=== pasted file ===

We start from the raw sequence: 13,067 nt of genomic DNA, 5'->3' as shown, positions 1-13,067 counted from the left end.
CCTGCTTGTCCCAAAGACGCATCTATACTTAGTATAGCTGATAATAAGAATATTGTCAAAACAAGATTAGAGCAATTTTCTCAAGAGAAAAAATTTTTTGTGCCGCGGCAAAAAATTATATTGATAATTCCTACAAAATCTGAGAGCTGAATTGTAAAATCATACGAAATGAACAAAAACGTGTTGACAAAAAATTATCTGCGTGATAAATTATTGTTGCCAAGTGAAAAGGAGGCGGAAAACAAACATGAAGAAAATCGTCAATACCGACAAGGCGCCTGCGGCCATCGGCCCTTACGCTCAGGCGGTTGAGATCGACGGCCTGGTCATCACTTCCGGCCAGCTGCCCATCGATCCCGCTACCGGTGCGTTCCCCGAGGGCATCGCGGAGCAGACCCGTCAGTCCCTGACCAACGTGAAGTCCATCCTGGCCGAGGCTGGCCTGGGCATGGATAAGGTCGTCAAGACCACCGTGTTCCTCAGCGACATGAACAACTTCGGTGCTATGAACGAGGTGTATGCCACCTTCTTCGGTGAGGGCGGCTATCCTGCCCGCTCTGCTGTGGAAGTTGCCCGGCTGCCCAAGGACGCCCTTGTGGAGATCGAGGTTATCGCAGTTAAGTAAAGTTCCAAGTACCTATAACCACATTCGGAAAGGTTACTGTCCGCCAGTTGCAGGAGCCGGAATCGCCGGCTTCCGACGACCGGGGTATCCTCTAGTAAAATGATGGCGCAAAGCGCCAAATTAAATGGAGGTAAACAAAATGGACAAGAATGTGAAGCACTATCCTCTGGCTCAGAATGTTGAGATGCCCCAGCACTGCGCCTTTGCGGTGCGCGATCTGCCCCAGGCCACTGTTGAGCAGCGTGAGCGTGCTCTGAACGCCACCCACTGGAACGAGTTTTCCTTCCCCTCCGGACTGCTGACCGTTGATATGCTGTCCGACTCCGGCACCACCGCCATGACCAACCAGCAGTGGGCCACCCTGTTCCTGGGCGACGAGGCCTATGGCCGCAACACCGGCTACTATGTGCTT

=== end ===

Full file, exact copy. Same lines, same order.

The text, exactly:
We start from the raw sequence: 13,067 nt of genomic DNA, 5'->3' as shown, positions 1-13,067 counted from the left end.
CCTGCTTGTCCCAAAGACGCATCTATACTTAGTATAGCTGATAATAAGAATATTGTCAAAACAAGATTAGAGCAATTTTCTCAAGAGAAAAAATTTTTTGTGCCGCGGCAAAAAATTATATTGATAATTCCTACAAAATCTGAGAGCTGAATTGTAAAATCATACGAAATGAACAAAAACGTGTTGACAAAAAATTATCTGCGTGATAAATTATTGTTGCCAAGTGAAAAGGAGGCGGAAAACAAACATGAAGAAAATCGTCAATACCGACAAGGCGCCTGCGGCCATCGGCCCTTACGCTCAGGCGGTTGAGATCGACGGCCTGGTCATCACTTCCGGCCAGCTGCCCATCGATCCCGCTACCGGTGCGTTCCCCGAGGGCATCGCGGAGCAGACCCGTCAGTCCCTGACCAACGTGAAGTCCATCCTGGCCGAGGCTGGCCTGGGCATGGATAAGGTCGTCAAGACCACCGTGTTCCTCAGCGACATGAACAACTTCGGTGCTATGAACGAGGTGTATGCCACCTTCTTCGGTGAGGGCGGCTATCCTGCCCGCTCTGCTGTGGAAGTTGCCCGGCTGCCCAAGGACGCCCTTGTGGAGATCGAGGTTATCGCAGTTAAGTAAAGTTCCAAGTACCTATAACCACATTCGGAAAGGTTACTGTCCGCCAGTTGCAGGAGCCGGAATCGCCGGCTTCCGACGACCGGGGTATCCTCTAGTAAAATGATGGCGCAAAGCGCCAAATTAAATGGAGGTAAACAAAATGGACAAGAATGTGAAGCACTATCCTCTGGCTCAGAATGTTGAGATGCCCCAGCACTGCGCCTTTGCGGTGCGCGATCTGCCCCAGGCCACTGTTGAGCAGCGTGAGCGTGCTCTGAACGCCACCCACTGGAACGAGTTTTCCTTCCCCTCCGGACTGCTGACCGTTGATATGCTGTCCGACTCCGGCACCACCGCCATGACCAACCAGCAGTGGGCCACCCTGTTCCTGGGCGACGAGGCCTATGGCCGCAACACCGGCTACTATGTGCTT